The Short Circuit

Mike Morgan's technical journal


The circuit in figure 1 is useful for passing pulses across ascynchronous clock domains. Its purpose is to convert a pulse in one clock domain to another clock domain, while mitigating metastability inherant in clock domains crossing (CDC).(1) VHDL source code can be found below

For our purposes, a pulse is defined as a synchronous signal one clock period in duration. Pulses may be used to load registers, or to indicate status such as "output valid", as two examples. When passing busses from one clock domain to another, resynchronized pulses may be utilized to ensure that all bits in a data bus are stable in the destination domain before being used as valid data. 

Figure 1: Circuit for passing pulse across clock domains

Figure 1: Circuit for passing pulse across clock domains

Theory of circuit

A pulse is converted to state change with a T flip flop, TFF0. The state change is synchronized to the destination clock domain via two cascaded D flip flops (DFFs), DFF0 and DFF1. The output of DFF1 is cascaded to DFF2, where the input and output of DFF2 are exclusived ORed to create a pulse in the destination clock domain. 

Detailed explanation of circuit 

The flip flop TFF0 in figure 1 is a T flip flop, whose output toggles when the input is '1'. When the input is '0', the output retains its previous value. 

T flip flops (TFFs) can be easily inferred with synthesizers based on RTL descriptions similar to figure 2. If a TFF is not part of the target library, synthesizers will often infer the logic in figure 3, using a D flip flop (DFF) and a two-input "exclusive or" (XOR) gate to construct a TFF. 

-- VHDL snippet to infer a T flip flop (TFF)
TFF_PROCESS : process (iClk,iRSTn)
  if(iRSTn = '0') then
    t <= '0';
  elsif(rising_edge(iClk)) then
    t <= t XOR iPulseA;
  end if;
end process TFF_PROCESS;

Figure 2: VHDL snippet to infer T flip flip. 

T Flip Flop using D Flip Flop and XOR gate

Figure 3: T Flip Flop using D Flip Flop and XOR gate



Referring back to figure 1, the purpose of the T flip flop is to turn a pulse into a change of output, i.e. '0' to '1' or '1' to '0'. With each '1' input clocked in, the TFF output changes state. 

The purpose of DFF0 and DFF1, excerpted to figure 4, is to bound metastability. It functions even if iClkA is at a much higher frequency than iClkB, so long as the iPulse to iPulse timing is no less than 2 destination clock periods.(2)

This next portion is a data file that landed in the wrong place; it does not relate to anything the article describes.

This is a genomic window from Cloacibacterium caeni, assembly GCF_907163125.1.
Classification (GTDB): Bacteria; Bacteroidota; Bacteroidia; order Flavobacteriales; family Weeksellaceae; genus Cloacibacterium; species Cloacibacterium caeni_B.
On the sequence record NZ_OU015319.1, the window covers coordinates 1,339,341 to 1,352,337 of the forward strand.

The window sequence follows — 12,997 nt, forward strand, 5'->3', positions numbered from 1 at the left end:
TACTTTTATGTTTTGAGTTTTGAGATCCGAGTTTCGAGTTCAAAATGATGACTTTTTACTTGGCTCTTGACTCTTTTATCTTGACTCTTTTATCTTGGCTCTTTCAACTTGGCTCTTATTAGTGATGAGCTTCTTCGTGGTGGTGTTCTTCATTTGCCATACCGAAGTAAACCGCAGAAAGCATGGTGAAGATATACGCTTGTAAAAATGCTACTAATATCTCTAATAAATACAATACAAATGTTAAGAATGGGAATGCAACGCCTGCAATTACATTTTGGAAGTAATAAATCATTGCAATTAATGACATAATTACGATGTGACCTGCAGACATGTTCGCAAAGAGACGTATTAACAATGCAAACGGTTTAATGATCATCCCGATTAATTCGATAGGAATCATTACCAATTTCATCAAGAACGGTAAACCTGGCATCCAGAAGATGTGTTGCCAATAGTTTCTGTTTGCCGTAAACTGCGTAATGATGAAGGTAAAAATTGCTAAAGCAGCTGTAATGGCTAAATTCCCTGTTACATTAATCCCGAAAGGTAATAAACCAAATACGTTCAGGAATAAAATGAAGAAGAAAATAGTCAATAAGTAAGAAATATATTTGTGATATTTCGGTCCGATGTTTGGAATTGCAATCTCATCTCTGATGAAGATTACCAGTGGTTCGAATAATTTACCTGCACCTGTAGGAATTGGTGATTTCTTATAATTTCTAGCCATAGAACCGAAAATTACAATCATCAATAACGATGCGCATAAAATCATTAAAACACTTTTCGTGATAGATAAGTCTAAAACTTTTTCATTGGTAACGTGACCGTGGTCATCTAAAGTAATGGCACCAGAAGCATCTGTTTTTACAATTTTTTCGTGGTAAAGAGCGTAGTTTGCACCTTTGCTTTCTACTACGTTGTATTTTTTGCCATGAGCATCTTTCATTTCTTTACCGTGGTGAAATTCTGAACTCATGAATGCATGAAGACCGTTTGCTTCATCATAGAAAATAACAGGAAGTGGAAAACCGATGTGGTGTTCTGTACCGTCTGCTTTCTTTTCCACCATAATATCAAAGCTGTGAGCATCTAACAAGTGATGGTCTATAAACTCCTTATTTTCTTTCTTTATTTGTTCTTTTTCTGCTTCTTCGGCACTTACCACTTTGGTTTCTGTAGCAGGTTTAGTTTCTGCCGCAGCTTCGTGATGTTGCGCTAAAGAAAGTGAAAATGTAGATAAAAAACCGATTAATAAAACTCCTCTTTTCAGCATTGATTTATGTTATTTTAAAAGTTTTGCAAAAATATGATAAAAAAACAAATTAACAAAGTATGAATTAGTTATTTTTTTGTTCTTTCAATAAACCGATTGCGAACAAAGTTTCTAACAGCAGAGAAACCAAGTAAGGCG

Figure 4: Metastability mitigating cascaded DFFs

Figure 4: Metastability mitigating cascaded DFFs


The last DFF, DFF2, is used to convert the change in state back into a pulse.  The input and the output of DFF2 are XORed, resulting in a pulse whenever they differ. 

The VHDL snippet to infer the three cascaded DFFs and the exclusive or gate follows: 

D_PROCESS : process (iClkB,iRSTBn)
  if(iRSTBn = '0') then
    d <= (others => '0');
  elsif(rising_edge(iClkB)) then
    d <= d(d'high -1 downto 0) & t;
  end if;
end process D_PROCESS;

-- create pulse for every state change
-- XORing last D flip flop input/output.
oPulseB <= d(d'high) XOR d(d'high -1);

Figure 5: VHDL snippet to infer three cascaded DFFS and pulse generating XOR gate 

Circuit operation is further illustrated via waveform in figure 6

Waveform of circuit

Figure 6: Waveform of circuit shown in figure 1


Example Block Diagram

Figure 7 shows an example partial block diagram of a DSP system that acquires data in one clock domain but does the majority of its processing in another clock domain. The diagram contains the pulse across clock domain module (PACD), whose source code can be found below

PACD used in signal processing application

Figure 7: PACD used in signal processing application


The PACD module converts the data valid pulse from the interpolating CIC filter into a pulse synchronized to the ClkB domain. The resynchronized pulse is then fed to the IIR bandpass filter, indicating that the input data is ready to be loaded. This ensures that by the time the IIR bandpass filter latches the data, it has been stable for at least three ClkB clocks (creating a multi-cycle path), as illustrated in figure 8

Waveform of DSP block shown figure 7

Figure 8: Waveform of DSP block shown figure 7



  • 1 Very Brief background on metastability: Metastability is a topic worthy of its own post. It is impossible to do the topic justice here. For for now, suffice it to say that if a signal changes state, '0' to '1' or vice versa, too close to the clock edge used to clock the signal into a register, the physical output of the register can go into an indeterminate state. This indeterminate state can take any of a variety of possible physical manifestations, which can lead to sundry problems--from glitches, invalid data, spurious state machine transitions, as well as increased power consumption. However, when a design utilizes only synchrnous signals and a single clock domain, you can ensure that none of your registers will go metastable using a static timing analyzer (STA). Static timing analysis is yet another topic worthy of its own post. Briefly, STAs are automated engineering software tools that examine a netlist and associated timing data to ensure combinatorial paths between registers are sufficiently long, and sufficiently short, to ensure set up and hold times are not violated. STAs are very simple in theory and practice. Their power derives from their ability to perform a multitude of simple calculations quickly, without error. STAs and metastability will be covered in future posts. For now, it is enough to know that STAs do not validate signals crossing asynchronous clock domains. If you cannot wait, here is an old but good whitepaper on metastability by TI: Metastable Response in 5-V Logic Circuits.  The 5V logic circuits is a giveaway that it's dated, but the fundementals of metastability haven't changed with lower operating logic voltages.